Edward is focused on Bella’s eternal welfare, not on his temporary physical desire.  Sound familiar, Sunday School teachers?  This self-control is Meyer’s most Mormon theme.  Some of Edward’s lines could come straight out of advice in For the Strength of Youth:  “Bella, I think you should go inside now” (225).   “Mind over matter.  If it gets to be too much, I’m fairly sure I’ll be able to leave” (302).  “Let’s get out of here before I do something really stupid” (363).  In the very romantic scene in the forest, they aren’t even touching. They aren’t even touching!  If it weren’t too embarrassing for the staid, practical seminary teacher that I am, I would admit to squealing along with my daughters at that part.

As my seminary friend says, “Edward is probably the most selfless leading man we have ever seen in the movies.  Most leading men we see today are on a quest to satisfy a hunger . . . . Edward is our first leading man to control it.”

Another of my friends says that it is the vampire threat of danger that creates the erotic appeal in the story.  “If Edward had all the adoring, protective and attentive qualities but was just a really sweet, average-looking all-American boy, he’d probably be as equally lovable, but not nearly as irresistible!”  She may be right.  But what makes my heart thump is his desire for Bella yet his self-control for her good.  In the movie, Edward says, “I’ve never wanted a human’s blood so much in my life. . . .Your scent is like a drug to me.  You’re like my own personal brand of heroin.”  And his very best line of all, “You don’t know how long I’ve waited for you.”  After the, well, I’ve lost count how many times I’ve watched that scene, it stills makes me feel like swooning.  So while I agree with my friend that the vampire archetype is alluring, I still think Edward’s devotion is the element that takes this beyond just a popular vampire story and makes it the cultural phenomenon it has become.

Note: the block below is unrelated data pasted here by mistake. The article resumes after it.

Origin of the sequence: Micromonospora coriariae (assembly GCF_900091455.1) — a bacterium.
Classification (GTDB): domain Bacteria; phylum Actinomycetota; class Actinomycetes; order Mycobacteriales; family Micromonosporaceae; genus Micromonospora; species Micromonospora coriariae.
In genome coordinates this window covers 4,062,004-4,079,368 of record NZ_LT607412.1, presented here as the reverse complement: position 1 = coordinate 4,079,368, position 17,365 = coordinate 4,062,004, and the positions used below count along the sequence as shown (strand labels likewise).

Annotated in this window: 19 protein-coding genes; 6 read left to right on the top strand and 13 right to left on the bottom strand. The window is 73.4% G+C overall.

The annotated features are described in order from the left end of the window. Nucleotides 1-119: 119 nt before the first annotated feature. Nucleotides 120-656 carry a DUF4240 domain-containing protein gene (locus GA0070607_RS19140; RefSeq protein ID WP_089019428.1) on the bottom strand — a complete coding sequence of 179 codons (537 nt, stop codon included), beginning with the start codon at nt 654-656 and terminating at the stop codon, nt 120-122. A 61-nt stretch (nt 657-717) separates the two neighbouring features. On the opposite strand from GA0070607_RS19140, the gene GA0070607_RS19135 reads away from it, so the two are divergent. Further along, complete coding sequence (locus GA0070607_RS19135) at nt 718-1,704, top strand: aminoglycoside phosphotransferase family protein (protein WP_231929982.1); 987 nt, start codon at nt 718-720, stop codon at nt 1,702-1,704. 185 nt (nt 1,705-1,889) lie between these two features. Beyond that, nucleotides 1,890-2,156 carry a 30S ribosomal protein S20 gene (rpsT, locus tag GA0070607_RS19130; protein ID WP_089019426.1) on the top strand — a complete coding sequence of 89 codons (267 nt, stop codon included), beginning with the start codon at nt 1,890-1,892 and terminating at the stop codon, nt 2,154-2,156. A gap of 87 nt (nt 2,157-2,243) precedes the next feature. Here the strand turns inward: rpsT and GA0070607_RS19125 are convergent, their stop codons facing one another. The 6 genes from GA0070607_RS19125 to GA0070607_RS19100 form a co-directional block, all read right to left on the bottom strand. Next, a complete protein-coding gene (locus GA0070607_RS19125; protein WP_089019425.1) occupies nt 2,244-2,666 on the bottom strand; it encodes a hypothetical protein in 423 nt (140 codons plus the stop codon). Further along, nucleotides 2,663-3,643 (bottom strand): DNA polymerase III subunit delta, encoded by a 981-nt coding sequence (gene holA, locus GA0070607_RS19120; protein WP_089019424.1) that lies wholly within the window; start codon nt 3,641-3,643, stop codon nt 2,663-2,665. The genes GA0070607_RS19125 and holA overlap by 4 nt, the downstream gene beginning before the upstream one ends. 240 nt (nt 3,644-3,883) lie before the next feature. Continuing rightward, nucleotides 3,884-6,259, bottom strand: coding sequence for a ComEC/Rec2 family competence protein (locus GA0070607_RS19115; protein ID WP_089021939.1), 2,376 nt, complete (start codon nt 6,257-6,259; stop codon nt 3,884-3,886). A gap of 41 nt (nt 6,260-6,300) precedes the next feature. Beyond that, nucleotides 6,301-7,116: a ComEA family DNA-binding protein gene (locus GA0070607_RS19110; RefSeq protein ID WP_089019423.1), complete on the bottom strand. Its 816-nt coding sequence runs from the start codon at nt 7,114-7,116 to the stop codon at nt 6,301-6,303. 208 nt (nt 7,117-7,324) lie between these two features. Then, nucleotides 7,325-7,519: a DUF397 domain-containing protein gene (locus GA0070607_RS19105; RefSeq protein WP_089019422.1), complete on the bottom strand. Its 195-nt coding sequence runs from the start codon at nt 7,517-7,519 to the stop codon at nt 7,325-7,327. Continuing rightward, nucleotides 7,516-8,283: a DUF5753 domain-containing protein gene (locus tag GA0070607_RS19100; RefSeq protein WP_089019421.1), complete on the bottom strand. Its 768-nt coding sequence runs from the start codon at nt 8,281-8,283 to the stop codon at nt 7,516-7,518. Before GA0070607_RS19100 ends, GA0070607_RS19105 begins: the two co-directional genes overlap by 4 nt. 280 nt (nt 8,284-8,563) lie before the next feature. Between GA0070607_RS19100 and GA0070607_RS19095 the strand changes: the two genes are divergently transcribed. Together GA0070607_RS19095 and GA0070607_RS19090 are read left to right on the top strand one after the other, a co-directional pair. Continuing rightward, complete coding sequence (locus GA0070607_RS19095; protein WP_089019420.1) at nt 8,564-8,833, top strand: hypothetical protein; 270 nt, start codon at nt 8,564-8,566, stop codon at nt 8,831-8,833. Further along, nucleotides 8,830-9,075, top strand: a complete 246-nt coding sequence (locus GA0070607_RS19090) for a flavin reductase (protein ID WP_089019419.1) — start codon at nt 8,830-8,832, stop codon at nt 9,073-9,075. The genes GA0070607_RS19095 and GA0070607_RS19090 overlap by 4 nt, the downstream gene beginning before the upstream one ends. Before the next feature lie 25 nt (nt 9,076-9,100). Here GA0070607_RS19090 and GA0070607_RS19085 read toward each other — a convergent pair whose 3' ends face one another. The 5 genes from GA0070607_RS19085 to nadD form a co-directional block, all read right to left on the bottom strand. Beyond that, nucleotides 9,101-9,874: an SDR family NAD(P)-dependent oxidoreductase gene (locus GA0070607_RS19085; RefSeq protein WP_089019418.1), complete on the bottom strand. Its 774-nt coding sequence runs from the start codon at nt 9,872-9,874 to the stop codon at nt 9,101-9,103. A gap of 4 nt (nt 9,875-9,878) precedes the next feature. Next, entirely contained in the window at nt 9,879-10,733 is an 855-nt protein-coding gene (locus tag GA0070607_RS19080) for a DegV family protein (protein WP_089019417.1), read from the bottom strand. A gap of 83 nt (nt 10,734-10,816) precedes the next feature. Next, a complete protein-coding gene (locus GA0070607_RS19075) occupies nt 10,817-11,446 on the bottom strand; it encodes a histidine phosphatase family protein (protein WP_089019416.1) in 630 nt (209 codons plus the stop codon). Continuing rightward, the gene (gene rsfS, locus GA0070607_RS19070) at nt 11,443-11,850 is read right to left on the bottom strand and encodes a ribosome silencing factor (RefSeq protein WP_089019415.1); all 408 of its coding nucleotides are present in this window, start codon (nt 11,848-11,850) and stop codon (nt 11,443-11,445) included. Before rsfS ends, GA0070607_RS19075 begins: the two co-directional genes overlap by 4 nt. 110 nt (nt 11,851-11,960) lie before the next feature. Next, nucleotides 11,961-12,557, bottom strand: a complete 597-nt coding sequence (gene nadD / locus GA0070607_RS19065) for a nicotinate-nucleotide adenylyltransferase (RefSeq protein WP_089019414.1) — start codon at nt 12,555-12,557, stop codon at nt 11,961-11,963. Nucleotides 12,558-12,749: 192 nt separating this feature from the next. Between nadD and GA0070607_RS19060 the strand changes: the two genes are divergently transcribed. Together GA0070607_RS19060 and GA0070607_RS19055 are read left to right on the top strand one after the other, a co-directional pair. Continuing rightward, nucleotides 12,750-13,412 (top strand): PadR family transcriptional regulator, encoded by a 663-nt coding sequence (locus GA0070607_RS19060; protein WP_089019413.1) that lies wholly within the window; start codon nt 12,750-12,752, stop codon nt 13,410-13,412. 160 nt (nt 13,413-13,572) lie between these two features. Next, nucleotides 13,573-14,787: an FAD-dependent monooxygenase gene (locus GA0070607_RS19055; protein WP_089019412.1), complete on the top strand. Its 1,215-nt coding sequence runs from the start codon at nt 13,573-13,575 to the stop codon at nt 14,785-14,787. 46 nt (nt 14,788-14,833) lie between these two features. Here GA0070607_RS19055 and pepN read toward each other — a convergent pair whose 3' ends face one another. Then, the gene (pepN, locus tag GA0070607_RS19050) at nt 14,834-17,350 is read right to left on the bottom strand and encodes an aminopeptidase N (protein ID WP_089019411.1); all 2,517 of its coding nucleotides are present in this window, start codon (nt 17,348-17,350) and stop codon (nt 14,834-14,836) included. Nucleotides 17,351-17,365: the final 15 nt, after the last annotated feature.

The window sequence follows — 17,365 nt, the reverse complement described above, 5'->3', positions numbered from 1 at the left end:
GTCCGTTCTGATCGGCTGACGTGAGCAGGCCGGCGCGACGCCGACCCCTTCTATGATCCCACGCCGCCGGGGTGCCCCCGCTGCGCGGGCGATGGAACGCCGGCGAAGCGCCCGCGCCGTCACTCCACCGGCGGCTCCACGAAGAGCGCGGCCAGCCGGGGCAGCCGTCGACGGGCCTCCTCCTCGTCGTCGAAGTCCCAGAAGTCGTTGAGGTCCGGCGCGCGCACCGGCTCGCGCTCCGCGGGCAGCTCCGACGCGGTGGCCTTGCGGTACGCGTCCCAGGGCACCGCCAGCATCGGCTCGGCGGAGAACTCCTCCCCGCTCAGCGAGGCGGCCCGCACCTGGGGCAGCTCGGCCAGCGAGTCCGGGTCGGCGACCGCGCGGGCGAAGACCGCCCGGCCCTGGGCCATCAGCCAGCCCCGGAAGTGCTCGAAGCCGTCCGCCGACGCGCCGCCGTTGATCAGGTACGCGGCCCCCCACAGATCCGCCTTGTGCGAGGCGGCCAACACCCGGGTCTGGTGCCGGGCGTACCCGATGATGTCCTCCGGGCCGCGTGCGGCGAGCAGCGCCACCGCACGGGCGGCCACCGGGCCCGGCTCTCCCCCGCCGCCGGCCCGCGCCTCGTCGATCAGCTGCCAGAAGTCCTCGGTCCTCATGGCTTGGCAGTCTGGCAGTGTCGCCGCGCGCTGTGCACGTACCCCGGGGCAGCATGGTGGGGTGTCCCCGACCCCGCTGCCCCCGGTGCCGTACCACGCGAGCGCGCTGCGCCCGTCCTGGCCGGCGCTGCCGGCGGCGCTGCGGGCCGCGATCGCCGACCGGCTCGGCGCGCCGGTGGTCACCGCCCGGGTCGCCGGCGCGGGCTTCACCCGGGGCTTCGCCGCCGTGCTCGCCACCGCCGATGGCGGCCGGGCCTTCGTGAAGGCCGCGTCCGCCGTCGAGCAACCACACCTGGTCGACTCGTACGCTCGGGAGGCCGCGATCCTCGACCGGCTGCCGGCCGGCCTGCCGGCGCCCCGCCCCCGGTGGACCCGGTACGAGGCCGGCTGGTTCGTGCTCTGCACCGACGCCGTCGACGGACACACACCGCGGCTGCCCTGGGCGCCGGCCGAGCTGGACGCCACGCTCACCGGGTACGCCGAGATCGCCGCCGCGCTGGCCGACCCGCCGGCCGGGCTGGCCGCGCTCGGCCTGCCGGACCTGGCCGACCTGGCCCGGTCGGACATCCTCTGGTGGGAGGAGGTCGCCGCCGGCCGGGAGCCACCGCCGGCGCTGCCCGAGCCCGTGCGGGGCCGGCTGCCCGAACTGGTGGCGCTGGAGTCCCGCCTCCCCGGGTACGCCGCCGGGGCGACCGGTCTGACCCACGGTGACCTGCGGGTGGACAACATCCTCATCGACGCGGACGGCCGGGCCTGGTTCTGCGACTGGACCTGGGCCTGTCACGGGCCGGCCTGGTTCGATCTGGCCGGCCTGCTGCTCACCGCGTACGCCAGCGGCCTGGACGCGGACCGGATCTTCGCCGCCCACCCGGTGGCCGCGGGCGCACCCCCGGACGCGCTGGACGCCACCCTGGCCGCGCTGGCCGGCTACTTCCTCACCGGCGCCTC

So, men, I know you’re thinking, “But Edward is so handsome!”  It would help to be a drop-dead gorgeous hunk, but, let’s face it, most of you aren’t.  The good news is—you don’t have to be. When a man looks at a woman, he sees the woman.  When a woman looks at a man, she sees herself reflected in his eyes. The important thing is not how you look to her but how you look at her and how you look out for her.  It’s how you make her feel: fascinating, cherished, protected. Trust me. Trust Edward. This is what she wants. Give it to her and you’ll both thank us.

Originally published in Sunstone issue 157, December 2009
photo credit: twilightthemovie.com


  1. Nicole Horton says:

    Please don’t believe this drivel. This is not what women really want. Women may think they want this, but trust me, if they had it in real life, they would feel stifled, demeaned, and violated. Pretend for one second that Edward looks like Glenn Beck. Now re-read this post. Really? You want that? I have had the distinct displeasure of having an actual stalker and it wasn’t far off from Edward’s behavior toward Bella. I would think most women want a man who has his own life and interests and dreams-not just the utter obsession of her.

    “When a woman looks at a man, she sees herself reflected in his eyes.”

    This is a damaging take on things. This is not how women should operate and, unfortuately, Stephenie Meyers perpetuates this thinking. Women should see themselves as valuable in thier own right, not because some boy thinks they are pretty and interesting.

  2. Amanda says: